School’s return ushers in another year of homework routines, for some a nightly battle of wills. There is good reason for parents to encourage their children’s best efforts, especially in math, as new information shows that faltering in or mastering math can be an indicator of a child’s future.
Greg Duncan, a researcher from The University of California-Irvine, found that parents often focus early attention on their child’s behavior and reading. However, Duncan concluded, “math skills are more important than any other subject in predicting a child’s long-term success.”
With that statement in mind, two measures of Hoosier students’ math performance bear close examination. In Indiana, all students in Grades 3-8 take ISTEP+ to assess their mastery of Indiana academic standards.
A sample of fourth- and eighth-graders in every state also take the National Assessment for Educational Progress. While both tests are valid and reliable, they test slightly different concepts and have differing scales of measurement.
In 2014, 83 percent of Indiana’s fourth-graders passed the ISTEP+ math section, while eighth-graders passed at a slightly lower rate, 81.9 percent.
According to the 2013 national test, 52 percent of Indiana’s fourth-graders rated at or above proficient. For eighth-graders, 38 percent scored at or above proficient. Both grade levels scored better in math than their peers nationally. That’s the good news.
The cause for concern could be found in the lower math scores for eighth-graders on both ISTEP+ and the national test compared to fourth-graders. Are students losing their math momentum?
“I don’t think it’s exactly accurate to say there’s a slide between fourth and eighth because those aren’t the same students,” said Dale Nowlin, chair of the mathematics department at Columbus North High School and a representative on the national organization governing board. “I would say for all of those statistics that we’re doing better, but we need to continue to do better and better.”
Nowlin cited a 2014 report from Indiana University’s Center for Evaluation and Education Policy that showed Indiana’s fourth- and eighth-graders are performing two grade levels higher on the national test than their 1990 counterparts. Vince Bertram, a former school superintendent in Evansville, is president and CEO of Project Lead the Way, an organization working to promote science, technology, engineering and mathematics education nationally. Bertram agrees Hoosier students are doing better, but adds that the national exam scores show many students are not proficient at math, and in his experience, fewer students are excelling in math as they progress through school.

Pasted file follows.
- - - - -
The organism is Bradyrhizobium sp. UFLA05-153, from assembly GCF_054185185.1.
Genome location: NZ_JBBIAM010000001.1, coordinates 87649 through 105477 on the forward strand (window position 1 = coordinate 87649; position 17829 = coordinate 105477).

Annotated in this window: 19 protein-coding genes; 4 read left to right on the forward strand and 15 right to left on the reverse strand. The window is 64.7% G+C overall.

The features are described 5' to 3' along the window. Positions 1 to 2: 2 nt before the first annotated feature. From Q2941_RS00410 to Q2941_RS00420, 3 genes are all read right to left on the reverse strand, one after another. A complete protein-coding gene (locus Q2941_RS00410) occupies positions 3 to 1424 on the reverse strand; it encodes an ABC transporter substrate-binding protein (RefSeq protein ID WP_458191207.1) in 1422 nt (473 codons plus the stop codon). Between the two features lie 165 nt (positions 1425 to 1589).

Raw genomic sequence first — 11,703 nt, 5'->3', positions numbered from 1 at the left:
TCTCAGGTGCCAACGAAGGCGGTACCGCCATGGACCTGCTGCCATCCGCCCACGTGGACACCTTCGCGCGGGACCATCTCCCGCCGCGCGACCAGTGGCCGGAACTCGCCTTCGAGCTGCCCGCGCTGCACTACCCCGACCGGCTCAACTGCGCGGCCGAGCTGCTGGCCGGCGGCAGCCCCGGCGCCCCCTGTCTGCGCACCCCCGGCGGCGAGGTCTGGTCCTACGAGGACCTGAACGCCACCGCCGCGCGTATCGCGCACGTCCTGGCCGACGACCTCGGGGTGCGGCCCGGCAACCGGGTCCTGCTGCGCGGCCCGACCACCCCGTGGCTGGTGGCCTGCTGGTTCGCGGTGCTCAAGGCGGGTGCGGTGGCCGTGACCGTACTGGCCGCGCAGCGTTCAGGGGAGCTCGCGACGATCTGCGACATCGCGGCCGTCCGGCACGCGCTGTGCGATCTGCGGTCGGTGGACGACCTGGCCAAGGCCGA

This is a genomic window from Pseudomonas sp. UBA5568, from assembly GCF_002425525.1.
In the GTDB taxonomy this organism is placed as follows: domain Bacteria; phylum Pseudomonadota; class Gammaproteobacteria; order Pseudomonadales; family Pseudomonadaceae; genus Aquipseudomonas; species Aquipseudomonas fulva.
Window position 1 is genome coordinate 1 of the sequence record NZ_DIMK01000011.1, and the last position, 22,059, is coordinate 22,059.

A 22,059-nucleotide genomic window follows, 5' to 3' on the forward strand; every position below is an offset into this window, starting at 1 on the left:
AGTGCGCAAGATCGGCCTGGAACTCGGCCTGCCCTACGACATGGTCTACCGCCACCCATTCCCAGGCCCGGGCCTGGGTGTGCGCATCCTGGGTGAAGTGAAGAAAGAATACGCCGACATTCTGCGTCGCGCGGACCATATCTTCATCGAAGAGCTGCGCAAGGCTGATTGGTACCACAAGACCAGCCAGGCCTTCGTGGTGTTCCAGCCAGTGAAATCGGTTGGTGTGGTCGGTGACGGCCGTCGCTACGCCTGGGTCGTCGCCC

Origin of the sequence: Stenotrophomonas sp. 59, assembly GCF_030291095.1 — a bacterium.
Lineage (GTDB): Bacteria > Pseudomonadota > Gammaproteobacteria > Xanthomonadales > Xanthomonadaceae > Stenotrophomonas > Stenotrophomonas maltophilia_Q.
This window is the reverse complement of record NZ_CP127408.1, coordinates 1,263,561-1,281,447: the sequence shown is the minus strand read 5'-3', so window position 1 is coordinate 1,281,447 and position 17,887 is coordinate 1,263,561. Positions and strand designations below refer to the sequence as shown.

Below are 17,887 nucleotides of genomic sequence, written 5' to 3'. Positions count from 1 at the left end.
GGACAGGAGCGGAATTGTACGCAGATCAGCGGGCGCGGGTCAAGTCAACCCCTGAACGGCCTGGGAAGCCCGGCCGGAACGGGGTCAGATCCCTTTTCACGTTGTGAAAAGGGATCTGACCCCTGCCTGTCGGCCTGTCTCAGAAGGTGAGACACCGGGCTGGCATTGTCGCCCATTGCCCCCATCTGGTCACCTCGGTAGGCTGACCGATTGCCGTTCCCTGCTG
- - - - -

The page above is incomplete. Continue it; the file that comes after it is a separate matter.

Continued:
“It’s not just preparing mathematics to take a test, but rather how it applies to their own existence,” Bertram said. “We find the integration of math into all subjects and helping students apply math in physical education or in other things around the world or in their existence, then math becomes relevant and exciting for students.”
The leadership of Jameson Camp in Indianapolis knows the value of getting kids excited about math in different contexts. As children get close to nature on field trips at Jameson Camp, they engage in outdoor activities that teach them to make graphs, figure percentages and convert temperatures between Fahrenheit and Celsius.
“It’s that whole theory if you’re having fun and you’re having to do experiential learning, it’s going to be reinforced,” said Dan Shepley, Jameson Camp’s executive director.
Jameson Camp’s lessons help students become problem solvers, critical thinkers, collaborators and communicators, which are must-have skills to succeed in our knowledge economy. These students are learning in Grades 6 to 8 what their parents used to learn in freshman algebra. Indiana’s 2013 high school graduation rate was 88.6 percent. In the 1950s, Bertram said, high schools graduated about 50 percent of their students, and those who didn’t graduate could still find good jobs, especially in manufacturing.
“I think as parents we want our children to go out and have great opportunities and great careers,” Bertram concluded. “Without proficiency in mathematics and many of these disciplines our children are going to be underserved.”
The challenge for educators and parents today is that the academic standards and the stakes for our children’s futures are so much higher. Encouraging our students to meet the challenge will serve them, and our society well.